Component (ii) of polymer (B) may be an oligomer of propene, isobutene or of branched isomers of pentene, hexene, octene or decene, in each case there being a terminal vinyl, vinylidene or alkylvinylidene group. Preferred are polyisobutenes (PIBs), as described above in connection with succinimides. Alternatives to PIBs as also described above may be used.
Component (iii) of the polymer is a fatty acid, glycerol ester, or oil containing at least 30% of the acid or ester. The fatty acid, or at least one acid residue in the glycerol ester, is preferably a C12 -C22 unsaturated acid having from 1 to 6 carbon-carbon double bonds. The acid preferably has two to four double bonds, and is preferably conjugated. The acids may contain --OH groups in addition to the carboxyl group, and may be branched; they may also be cyclic. The esters are preferably tri-esters.
Particularly preferred acids include undecylenic acid, myristoleic acid, palmitoleic acid, oleic acid, gadoleic acid, elaidic acid, cis-eicosenoic acid, erucic acid, nervonic acid, 2,4-hexadienoic acid, linoleic acid, 11,14-eicosadienoic acid, linolenic acid, cis-8,11,14-eicosatrienoic acid, arachidonic acid, cis-5,8,11,14,17-eicosapentenoic acid, cis-4,7,10,13,16,19-docosahexenoic acid, all-trans-retinoic acid, ricinoleic acid lauroleic acid, eleostearic acid, licanic acid, citronelic acid, nervonic acid, abietic acid, and abscisic acid. Most preferred acids are palmitoleic acid, oleic acid, linoleic acid, linolenic acid, licanic acid, eleostearic acid, licanic acid and ricinoleic acid.
Preferred oils include tung oil, cotton oil, groundnut oil, linseed oil, olive oil, corn oil, palm oil, castor oil, rapeseed oil (low- and high-erucic), soyabean oil, sunflower oil, herring oil, sardine oil, grapeseed oil, oiticica oil, safflower oil, tall oil, dehydrated castor oil, rosin and tallow, plus also mixed vegetable oils. Particularly preferred oils are tung oil, groundnut oil, rapeseed oil and dehydrated castor oil. Mixtures of oils or acids may also be used: a mixture of 20 wt % dehydrated castor oil and 80 wt % rapeseed oil is particularly preferred.
Preferred amounts of components (i), (ii) and (iii) of the polymer (B) are 40-60 wt % of (i), 20-40 wt % of (ii) and 25-45 wt % of (iii). The molecular weight 20 Mw of the polymer can vary considerably between about 1000 and 100000.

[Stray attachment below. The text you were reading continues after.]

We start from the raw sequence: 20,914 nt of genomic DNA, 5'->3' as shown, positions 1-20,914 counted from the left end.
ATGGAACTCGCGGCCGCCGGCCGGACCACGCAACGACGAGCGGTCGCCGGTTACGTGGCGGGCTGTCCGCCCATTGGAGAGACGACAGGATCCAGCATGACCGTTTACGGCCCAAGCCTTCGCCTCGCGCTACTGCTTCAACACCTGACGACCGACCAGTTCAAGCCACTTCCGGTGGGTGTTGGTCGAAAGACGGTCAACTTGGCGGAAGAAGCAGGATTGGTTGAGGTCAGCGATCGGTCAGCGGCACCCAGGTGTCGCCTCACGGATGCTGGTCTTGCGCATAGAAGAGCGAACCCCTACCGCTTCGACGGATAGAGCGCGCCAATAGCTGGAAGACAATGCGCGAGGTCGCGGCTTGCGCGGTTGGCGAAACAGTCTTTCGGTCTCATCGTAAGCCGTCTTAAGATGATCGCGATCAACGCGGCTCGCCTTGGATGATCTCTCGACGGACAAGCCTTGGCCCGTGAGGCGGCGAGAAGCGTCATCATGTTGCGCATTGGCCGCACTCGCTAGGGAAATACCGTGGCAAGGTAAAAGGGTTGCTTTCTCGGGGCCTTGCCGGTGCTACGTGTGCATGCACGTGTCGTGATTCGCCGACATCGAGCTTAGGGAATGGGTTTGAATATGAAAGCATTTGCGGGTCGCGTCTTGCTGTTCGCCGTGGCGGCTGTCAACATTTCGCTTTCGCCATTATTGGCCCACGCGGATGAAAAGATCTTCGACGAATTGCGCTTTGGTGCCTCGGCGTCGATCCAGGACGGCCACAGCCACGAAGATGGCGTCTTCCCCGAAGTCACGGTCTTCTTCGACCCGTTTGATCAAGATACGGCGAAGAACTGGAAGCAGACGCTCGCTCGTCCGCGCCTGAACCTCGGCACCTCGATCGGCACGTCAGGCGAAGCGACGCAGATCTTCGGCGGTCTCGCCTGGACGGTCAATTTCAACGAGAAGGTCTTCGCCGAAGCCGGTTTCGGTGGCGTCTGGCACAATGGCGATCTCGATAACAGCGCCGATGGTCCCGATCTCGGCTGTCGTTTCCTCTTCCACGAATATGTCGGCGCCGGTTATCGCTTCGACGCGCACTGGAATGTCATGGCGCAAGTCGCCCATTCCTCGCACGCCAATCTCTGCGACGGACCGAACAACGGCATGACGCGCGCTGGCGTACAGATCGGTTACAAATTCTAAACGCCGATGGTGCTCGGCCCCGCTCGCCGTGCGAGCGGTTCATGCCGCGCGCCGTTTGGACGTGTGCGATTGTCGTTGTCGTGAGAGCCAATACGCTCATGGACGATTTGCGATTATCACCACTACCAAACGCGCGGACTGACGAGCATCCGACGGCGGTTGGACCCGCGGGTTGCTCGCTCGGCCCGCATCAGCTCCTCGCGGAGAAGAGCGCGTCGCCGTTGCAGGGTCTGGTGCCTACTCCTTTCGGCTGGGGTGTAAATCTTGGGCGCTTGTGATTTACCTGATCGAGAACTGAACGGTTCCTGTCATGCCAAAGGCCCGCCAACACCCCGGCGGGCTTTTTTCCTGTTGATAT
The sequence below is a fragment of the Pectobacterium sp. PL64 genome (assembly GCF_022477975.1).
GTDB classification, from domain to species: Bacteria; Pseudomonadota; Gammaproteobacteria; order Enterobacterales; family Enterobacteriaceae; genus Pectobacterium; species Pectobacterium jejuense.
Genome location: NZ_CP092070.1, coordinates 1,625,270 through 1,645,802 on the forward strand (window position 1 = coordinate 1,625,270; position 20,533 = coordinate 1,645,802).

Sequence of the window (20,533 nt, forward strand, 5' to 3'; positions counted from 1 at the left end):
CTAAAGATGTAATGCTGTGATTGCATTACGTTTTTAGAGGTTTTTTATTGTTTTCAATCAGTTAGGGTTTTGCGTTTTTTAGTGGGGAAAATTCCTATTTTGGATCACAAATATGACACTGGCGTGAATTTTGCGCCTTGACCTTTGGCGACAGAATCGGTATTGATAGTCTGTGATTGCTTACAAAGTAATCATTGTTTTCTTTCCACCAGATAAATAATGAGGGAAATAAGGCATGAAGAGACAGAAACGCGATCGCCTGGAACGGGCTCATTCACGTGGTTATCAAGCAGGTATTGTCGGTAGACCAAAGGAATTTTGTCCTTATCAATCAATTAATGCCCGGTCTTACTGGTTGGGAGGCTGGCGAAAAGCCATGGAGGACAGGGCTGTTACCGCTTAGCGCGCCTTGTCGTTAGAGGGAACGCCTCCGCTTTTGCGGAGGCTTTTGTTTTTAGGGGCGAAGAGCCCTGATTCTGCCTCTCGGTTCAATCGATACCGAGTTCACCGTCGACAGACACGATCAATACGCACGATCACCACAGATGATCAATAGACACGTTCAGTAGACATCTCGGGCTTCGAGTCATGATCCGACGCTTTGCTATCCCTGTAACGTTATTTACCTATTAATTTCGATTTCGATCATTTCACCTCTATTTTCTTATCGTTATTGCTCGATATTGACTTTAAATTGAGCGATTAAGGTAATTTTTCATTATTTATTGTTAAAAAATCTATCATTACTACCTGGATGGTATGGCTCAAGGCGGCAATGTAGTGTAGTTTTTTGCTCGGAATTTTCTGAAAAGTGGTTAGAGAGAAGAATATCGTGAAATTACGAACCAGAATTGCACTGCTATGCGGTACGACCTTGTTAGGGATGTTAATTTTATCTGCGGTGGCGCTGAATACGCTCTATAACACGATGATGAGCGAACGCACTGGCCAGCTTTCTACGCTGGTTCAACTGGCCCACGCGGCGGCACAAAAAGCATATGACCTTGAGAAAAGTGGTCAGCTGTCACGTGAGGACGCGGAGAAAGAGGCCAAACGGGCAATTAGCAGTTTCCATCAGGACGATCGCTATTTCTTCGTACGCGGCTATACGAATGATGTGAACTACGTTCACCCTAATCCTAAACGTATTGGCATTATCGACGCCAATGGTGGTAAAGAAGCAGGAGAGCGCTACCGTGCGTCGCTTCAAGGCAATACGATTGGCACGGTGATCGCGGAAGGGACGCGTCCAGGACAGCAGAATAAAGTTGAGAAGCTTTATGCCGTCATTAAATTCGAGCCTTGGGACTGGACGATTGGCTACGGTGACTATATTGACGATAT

In a further aspect the invention provides a process for producing a polymer (B) as defined above, which comprises mixing together components (i) and (ii) in the presence of a radical catalyst at elevated temperature, and then adding successive portions of components (i), (ii) and (iii) plus catalyst at elevated temperature.
Suitable radical catalysts for the reaction include peroxide compounds such as tert-butyl perpivilate, tert-butyl perneodecanoate, tert-butyl perethylhexanoate, tert-butyl perisobutyrate, tert-butyl peroxide, tert-amyl peroxide, diacetyl peroxydicarbonate and dicyclohexyl peroxydicarbonate. Preferred is tert-butyl peroxide. The catalyst is generally present in an amount of up to 10% by weight based on total monomer content, preferably from 0.2 to 5 wt %.
A suitable temperature for the reaction is 80 to 300° C., perferably 100 to 200° C.
The invention also provides a process for producing a reaction product of amine (A) and polymer (B) as defined above, which comprises reacting together at elevated temperature amine (A) and polymer (B), where polymer (B) has been made by the process described above.
Reactants (A) and (B) are preferably reacted in the presence of a normally liquid substantially inert organic solvent. Preferably the solvent is a high-boiling hydrocarbon solvent. Examples of suitable such solvents include higher carbon number paraffins and liquid polyolefins. In view of the intended use of the product it is preferred to employ as the solvent an oil of lubricating viscosity. Both natural and synthetic oils may be employed. Solvent neutral (SN) oils, for example SN150 oil, are the oils of choice.